Cured by the sun

eggs with meat in cooking pan

 

For several years in the 1970s, I used to visit my friends Robert and Margaret while they were spending summer camping near to Platamon on the Aegean coast of Greece. 

Every morning at Platamon began with a ritual. Before we were allowed to eat breakfast, we had to take a dip in the sea. This was no hardship; it was quite an enjoyable way to wake up. Washing in the sea was the only form of bathing possible at our camp in Platamon; there was no bathroom in the caravan. Robert and Margaret, who used to spend at least 6 weeks there, did not shower or bath in anything but sea water at Platamon. Robert was not worried by this, but after a while Margaret began to miss the daily soaks in a hot bath, which she enjoyed at home.

Breakfast at Platamon resembled that at my friends’ home. It consisted of a cup of tea, bread with home-made marmalade, scrambled egg, and a minute slice of sliced bacon. In 1975, and for a few years after, my friends travelled without a refrigerator. Butter was stored in a moistened terracotta container. The evaporating water kept the butter inside it cool. My friends carried a whole side of smoked bacon from England. This was not refrigerated in any way, but somehow remained more or less fresh enough to be edible. It was kept swathed in white muslin. When needed, it was unwrapped, and Robert used to cut little bits off it using one of his folding French Opinel knives.

I remember once that he spotted that part of the surface of the bacon was going green. I asked him what he was going to do about it. Without replying, he began scraping the mould of the unwrapped chunk of bacon, and then placed the ‘naked’ meat onto the Land Rover’s roof rack, saying to me:

 “The ultraviolet rays from the sun will disinfect the bacon.”

 

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Tastes differ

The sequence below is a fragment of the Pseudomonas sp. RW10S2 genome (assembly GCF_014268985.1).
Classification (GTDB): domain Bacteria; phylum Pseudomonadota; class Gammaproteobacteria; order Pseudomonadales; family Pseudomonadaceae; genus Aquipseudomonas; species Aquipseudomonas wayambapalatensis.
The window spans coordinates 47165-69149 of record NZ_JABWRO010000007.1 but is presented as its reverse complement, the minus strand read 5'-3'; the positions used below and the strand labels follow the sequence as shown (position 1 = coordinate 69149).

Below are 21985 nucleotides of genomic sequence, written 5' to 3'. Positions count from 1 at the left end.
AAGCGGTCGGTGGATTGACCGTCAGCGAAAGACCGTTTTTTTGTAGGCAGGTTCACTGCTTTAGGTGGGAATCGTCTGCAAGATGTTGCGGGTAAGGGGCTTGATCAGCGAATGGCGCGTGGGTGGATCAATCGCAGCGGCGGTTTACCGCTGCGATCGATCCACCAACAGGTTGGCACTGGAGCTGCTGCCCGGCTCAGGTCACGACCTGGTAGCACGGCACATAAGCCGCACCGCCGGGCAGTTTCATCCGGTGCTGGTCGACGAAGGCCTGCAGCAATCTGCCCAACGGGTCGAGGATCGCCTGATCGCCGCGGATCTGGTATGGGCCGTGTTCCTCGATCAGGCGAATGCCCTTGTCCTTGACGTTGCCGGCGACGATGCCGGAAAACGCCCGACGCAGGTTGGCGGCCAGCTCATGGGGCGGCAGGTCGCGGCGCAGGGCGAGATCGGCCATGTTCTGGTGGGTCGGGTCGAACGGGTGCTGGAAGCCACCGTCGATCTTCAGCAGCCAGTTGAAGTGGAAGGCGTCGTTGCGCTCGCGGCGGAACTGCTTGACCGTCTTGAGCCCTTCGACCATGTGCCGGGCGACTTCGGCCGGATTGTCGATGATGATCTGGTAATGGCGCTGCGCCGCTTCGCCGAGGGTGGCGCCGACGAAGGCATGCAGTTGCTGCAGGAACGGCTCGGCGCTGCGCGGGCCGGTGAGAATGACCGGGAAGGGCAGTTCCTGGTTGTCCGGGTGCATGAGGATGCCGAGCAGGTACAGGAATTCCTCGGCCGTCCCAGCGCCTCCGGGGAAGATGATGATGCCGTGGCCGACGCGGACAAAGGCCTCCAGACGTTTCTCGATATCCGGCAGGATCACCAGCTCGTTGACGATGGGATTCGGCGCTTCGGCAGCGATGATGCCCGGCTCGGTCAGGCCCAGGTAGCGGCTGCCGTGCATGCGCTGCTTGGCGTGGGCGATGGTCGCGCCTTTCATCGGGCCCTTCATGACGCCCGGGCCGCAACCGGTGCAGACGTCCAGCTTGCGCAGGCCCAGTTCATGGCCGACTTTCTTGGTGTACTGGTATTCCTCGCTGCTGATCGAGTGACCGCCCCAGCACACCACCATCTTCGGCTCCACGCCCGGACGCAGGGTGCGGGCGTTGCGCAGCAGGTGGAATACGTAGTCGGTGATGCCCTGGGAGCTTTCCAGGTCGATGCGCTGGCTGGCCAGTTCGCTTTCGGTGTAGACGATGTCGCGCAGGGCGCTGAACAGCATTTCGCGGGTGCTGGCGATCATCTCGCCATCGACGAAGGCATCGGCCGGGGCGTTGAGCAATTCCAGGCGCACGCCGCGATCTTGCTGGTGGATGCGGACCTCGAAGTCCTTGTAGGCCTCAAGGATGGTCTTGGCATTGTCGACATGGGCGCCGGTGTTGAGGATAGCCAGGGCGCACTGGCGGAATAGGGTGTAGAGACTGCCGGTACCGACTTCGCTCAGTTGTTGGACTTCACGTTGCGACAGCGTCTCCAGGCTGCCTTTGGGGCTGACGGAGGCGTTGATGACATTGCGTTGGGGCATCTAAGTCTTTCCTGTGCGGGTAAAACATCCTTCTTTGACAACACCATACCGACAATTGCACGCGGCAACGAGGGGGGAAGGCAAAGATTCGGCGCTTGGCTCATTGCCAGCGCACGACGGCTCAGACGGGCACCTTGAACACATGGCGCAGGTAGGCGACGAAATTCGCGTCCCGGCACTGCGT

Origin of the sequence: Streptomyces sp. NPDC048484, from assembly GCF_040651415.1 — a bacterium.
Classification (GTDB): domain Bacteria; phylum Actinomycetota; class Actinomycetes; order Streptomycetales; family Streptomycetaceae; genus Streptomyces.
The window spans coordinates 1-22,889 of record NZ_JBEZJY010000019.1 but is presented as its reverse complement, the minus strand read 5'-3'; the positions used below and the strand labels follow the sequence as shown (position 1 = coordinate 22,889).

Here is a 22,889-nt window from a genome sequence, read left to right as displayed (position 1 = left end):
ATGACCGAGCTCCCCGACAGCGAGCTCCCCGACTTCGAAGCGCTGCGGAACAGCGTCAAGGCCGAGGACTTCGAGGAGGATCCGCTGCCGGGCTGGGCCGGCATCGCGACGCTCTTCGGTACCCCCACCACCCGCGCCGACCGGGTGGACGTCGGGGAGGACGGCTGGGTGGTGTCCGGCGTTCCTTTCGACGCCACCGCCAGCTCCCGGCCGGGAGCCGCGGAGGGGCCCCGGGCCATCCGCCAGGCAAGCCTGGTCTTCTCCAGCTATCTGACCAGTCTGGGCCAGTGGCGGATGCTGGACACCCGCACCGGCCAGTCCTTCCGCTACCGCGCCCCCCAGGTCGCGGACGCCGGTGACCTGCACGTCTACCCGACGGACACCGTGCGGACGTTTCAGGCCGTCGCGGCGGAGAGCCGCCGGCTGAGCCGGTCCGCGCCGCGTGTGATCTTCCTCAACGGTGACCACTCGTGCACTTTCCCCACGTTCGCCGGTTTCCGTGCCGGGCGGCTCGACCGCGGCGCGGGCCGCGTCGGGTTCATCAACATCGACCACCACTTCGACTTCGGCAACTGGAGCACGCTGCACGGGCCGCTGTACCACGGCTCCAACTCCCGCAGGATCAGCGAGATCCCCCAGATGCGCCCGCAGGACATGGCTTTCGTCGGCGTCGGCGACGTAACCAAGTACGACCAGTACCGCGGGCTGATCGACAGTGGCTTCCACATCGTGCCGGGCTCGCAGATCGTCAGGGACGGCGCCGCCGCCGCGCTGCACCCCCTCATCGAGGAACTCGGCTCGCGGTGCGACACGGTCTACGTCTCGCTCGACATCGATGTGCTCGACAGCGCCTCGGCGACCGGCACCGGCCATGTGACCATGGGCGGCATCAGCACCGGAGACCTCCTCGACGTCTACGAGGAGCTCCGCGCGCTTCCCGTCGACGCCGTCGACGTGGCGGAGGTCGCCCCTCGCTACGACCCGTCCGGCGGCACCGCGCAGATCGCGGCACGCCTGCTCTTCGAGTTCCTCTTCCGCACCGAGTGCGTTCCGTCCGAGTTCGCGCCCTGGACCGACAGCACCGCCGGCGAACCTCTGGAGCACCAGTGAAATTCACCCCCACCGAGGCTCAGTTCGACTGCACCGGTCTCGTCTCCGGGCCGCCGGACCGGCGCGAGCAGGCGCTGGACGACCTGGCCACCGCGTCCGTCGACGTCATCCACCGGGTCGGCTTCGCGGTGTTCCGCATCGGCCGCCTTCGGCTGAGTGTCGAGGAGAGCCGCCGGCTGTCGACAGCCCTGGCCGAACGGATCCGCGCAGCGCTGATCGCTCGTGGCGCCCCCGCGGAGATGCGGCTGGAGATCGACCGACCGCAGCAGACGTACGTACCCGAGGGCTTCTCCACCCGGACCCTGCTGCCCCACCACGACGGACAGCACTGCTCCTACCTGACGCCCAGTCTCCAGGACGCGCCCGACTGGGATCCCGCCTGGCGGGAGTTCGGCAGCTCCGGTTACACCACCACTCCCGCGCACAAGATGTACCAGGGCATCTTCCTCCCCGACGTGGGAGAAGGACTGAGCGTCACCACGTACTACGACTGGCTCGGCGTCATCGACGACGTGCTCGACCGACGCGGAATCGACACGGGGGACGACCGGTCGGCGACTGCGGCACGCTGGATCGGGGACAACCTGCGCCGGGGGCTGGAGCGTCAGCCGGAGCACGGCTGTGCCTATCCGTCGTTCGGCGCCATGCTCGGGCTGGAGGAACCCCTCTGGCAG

food toast meal morning

 

When I was a child, I spent a great deal of time with my aunt and her children. They lived a few minute’s walk from our family home and I enjoyed spending time with them. Often, my sister and I used to spend a whole day at my aunt’s house, sometimes over night especially when my parents were away on a trip.

My aunt fed us. Sometimes she made us fried eggs. Then, I was a very fussy eater. In those far-off days, I only liked the white part of the fried egg, not the central yellow bit. One of my cousins only liked the central yellow part, but disliked the white surrounding it.  My aunt was an extremely down-to-earth individual, laden with more than a fair share of common sense. Her solution to the fried egg situation was that after making the fried egg, she used to carefully dissect the yoke portion of the finished product and serve it to my cousin. I was given the white portion of the egg with a neat hole in it where the yellow had been.

Today, many decades later, I am not keen on any part of a fried egg and do not eat eggs prepared in this way. I much prefer omelettes and hard-boiled eggs. However, I do enjoy making them for other people, The challenge is to avoid breaking the yoke. 

 

 

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